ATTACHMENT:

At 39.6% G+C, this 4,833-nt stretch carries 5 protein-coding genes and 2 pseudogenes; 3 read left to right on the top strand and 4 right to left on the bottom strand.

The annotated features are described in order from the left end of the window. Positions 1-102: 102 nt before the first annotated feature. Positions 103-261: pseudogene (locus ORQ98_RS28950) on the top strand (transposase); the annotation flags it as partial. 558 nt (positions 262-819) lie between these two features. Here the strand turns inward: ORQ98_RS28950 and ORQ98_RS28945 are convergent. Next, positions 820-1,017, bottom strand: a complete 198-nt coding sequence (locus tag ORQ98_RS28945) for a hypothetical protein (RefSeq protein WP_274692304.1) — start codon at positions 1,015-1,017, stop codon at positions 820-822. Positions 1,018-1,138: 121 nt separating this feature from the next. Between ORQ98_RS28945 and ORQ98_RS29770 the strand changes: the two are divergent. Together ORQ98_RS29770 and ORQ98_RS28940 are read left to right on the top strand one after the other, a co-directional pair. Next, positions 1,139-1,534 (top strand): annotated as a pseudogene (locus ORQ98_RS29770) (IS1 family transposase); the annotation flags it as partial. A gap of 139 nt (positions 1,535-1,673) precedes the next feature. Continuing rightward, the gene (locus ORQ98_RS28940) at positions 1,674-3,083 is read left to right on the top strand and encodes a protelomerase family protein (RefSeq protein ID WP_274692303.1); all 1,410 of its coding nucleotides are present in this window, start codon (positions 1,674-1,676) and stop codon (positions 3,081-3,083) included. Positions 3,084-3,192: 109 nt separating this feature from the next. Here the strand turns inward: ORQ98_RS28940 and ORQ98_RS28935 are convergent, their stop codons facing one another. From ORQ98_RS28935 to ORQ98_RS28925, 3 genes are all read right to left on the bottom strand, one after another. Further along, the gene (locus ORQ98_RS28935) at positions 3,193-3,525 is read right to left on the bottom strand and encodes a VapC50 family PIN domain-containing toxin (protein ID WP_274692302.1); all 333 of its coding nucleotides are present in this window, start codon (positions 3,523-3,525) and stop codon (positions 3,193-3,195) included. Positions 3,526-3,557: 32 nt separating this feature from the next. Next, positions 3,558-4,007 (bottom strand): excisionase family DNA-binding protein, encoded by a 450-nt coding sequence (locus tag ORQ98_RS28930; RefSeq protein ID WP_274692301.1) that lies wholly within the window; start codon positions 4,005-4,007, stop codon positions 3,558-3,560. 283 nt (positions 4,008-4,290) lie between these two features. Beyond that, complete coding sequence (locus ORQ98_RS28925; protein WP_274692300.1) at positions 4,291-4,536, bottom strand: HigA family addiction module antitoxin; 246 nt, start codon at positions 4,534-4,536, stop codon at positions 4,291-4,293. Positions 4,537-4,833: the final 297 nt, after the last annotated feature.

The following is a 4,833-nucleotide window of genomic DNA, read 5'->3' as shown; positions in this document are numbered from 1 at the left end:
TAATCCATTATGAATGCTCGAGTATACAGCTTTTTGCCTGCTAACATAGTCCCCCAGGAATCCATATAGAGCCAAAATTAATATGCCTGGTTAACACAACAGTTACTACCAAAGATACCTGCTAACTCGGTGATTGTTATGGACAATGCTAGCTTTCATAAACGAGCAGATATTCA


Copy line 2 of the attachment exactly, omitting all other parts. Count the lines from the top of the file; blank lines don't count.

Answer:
The annotated features are described in order from the left end of the window. Positions 1-102: 102 nt before the first annotated feature. Positions 103-261: pseudogene (locus ORQ98_RS28950) on the top strand (transposase); the annotation flags it as partial. 558 nt (positions 262-819) lie between these two features. Here the strand turns inward: ORQ98_RS28950 and ORQ98_RS28945 are convergent. Next, positions 820-1,017, bottom strand: a complete 198-nt coding sequence (locus tag ORQ98_RS28945) for a hypothetical protein (RefSeq protein WP_274692304.1) — start codon at positions 1,015-1,017, stop codon at positions 820-822. Positions 1,018-1,138: 121 nt separating this feature from the next. Between ORQ98_RS28945 and ORQ98_RS29770 the strand changes: the two are divergent. Together ORQ98_RS29770 and ORQ98_RS28940 are read left to right on the top strand one after the other, a co-directional pair. Next, positions 1,139-1,534 (top strand): annotated as a pseudogene (locus ORQ98_RS29770) (IS1 family transposase); the annotation flags it as partial. A gap of 139 nt (positions 1,535-1,673) precedes the next feature. Continuing rightward, the gene (locus ORQ98_RS28940) at positions 1,674-3,083 is read left to right on the top strand and encodes a protelomerase family protein (RefSeq protein ID WP_274692303.1); all 1,410 of its coding nucleotides are present in this window, start codon (positions 1,674-1,676) and stop codon (positions 3,081-3,083) included. Positions 3,084-3,192: 109 nt separating this feature from the next. Here the strand turns inward: ORQ98_RS28940 and ORQ98_RS28935 are convergent, their stop codons facing one another. From ORQ98_RS28935 to ORQ98_RS28925, 3 genes are all read right to left on the bottom strand, one after another. Further along, the gene (locus ORQ98_RS28935) at positions 3,193-3,525 is read right to left on the bottom strand and encodes a VapC50 family PIN domain-containing toxin (protein ID WP_274692302.1); all 333 of its coding nucleotides are present in this window, start codon (positions 3,523-3,525) and stop codon (positions 3,193-3,195) included. Positions 3,526-3,557: 32 nt separating this feature from the next. Next, positions 3,558-4,007 (bottom strand): excisionase family DNA-binding protein, encoded by a 450-nt coding sequence (locus tag ORQ98_RS28930; RefSeq protein ID WP_274692301.1) that lies wholly within the window; start codon positions 4,005-4,007, stop codon positions 3,558-3,560. 283 nt (positions 4,008-4,290) lie between these two features. Beyond that, complete coding sequence (locus ORQ98_RS28925; protein WP_274692300.1) at positions 4,291-4,536, bottom strand: HigA family addiction module antitoxin; 246 nt, start codon at positions 4,534-4,536, stop codon at positions 4,291-4,293. Positions 4,537-4,833: the final 297 nt, after the last annotated feature.